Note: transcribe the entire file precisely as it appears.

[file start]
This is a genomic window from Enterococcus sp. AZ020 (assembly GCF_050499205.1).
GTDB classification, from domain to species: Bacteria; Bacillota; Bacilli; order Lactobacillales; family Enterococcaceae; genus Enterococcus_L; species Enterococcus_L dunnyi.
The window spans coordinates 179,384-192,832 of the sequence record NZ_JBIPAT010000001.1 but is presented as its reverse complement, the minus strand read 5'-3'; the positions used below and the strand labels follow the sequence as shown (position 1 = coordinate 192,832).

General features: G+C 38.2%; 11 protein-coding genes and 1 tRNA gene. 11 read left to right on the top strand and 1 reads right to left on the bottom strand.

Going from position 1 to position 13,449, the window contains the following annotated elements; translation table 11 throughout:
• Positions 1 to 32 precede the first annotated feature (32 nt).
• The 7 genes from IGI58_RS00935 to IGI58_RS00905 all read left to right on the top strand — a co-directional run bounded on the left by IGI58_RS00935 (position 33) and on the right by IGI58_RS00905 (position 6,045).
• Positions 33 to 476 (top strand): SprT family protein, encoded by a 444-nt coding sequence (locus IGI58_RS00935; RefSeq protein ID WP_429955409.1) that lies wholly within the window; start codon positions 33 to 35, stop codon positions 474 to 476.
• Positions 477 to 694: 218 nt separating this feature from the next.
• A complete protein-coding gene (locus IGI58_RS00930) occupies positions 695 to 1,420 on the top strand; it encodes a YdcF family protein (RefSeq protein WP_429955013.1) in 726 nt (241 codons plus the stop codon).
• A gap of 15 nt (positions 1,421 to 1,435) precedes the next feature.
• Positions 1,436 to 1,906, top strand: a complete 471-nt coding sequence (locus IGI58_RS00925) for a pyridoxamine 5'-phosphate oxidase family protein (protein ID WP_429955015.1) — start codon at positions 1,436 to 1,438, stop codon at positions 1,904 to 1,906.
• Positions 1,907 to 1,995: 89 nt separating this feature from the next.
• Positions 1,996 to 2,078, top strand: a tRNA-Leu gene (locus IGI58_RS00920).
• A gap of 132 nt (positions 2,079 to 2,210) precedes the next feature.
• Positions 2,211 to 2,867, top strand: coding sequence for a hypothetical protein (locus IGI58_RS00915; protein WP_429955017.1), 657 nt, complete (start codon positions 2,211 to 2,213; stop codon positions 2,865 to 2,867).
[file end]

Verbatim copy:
This is a genomic window from Enterococcus sp. AZ020 (assembly GCF_050499205.1).
GTDB classification, from domain to species: Bacteria; Bacillota; Bacilli; order Lactobacillales; family Enterococcaceae; genus Enterococcus_L; species Enterococcus_L dunnyi.
The window spans coordinates 179,384-192,832 of the sequence record NZ_JBIPAT010000001.1 but is presented as its reverse complement, the minus strand read 5'-3'; the positions used below and the strand labels follow the sequence as shown (position 1 = coordinate 192,832).

General features: G+C 38.2%; 11 protein-coding genes and 1 tRNA gene. 11 read left to right on the top strand and 1 reads right to left on the bottom strand.

Going from position 1 to position 13,449, the window contains the following annotated elements; translation table 11 throughout:
• Positions 1 to 32 precede the first annotated feature (32 nt).
• The 7 genes from IGI58_RS00935 to IGI58_RS00905 all read left to right on the top strand — a co-directional run bounded on the left by IGI58_RS00935 (position 33) and on the right by IGI58_RS00905 (position 6,045).
• Positions 33 to 476 (top strand): SprT family protein, encoded by a 444-nt coding sequence (locus IGI58_RS00935; RefSeq protein ID WP_429955409.1) that lies wholly within the window; start codon positions 33 to 35, stop codon positions 474 to 476.
• Positions 477 to 694: 218 nt separating this feature from the next.
• A complete protein-coding gene (locus IGI58_RS00930) occupies positions 695 to 1,420 on the top strand; it encodes a YdcF family protein (RefSeq protein WP_429955013.1) in 726 nt (241 codons plus the stop codon).
• A gap of 15 nt (positions 1,421 to 1,435) precedes the next feature.
• Positions 1,436 to 1,906, top strand: a complete 471-nt coding sequence (locus IGI58_RS00925) for a pyridoxamine 5'-phosphate oxidase family protein (protein ID WP_429955015.1) — start codon at positions 1,436 to 1,438, stop codon at positions 1,904 to 1,906.
• Positions 1,907 to 1,995: 89 nt separating this feature from the next.
• Positions 1,996 to 2,078, top strand: a tRNA-Leu gene (locus IGI58_RS00920).
• A gap of 132 nt (positions 2,079 to 2,210) precedes the next feature.
• Positions 2,211 to 2,867, top strand: coding sequence for a hypothetical protein (locus IGI58_RS00915; protein WP_429955017.1), 657 nt, complete (start codon positions 2,211 to 2,213; stop codon positions 2,865 to 2,867).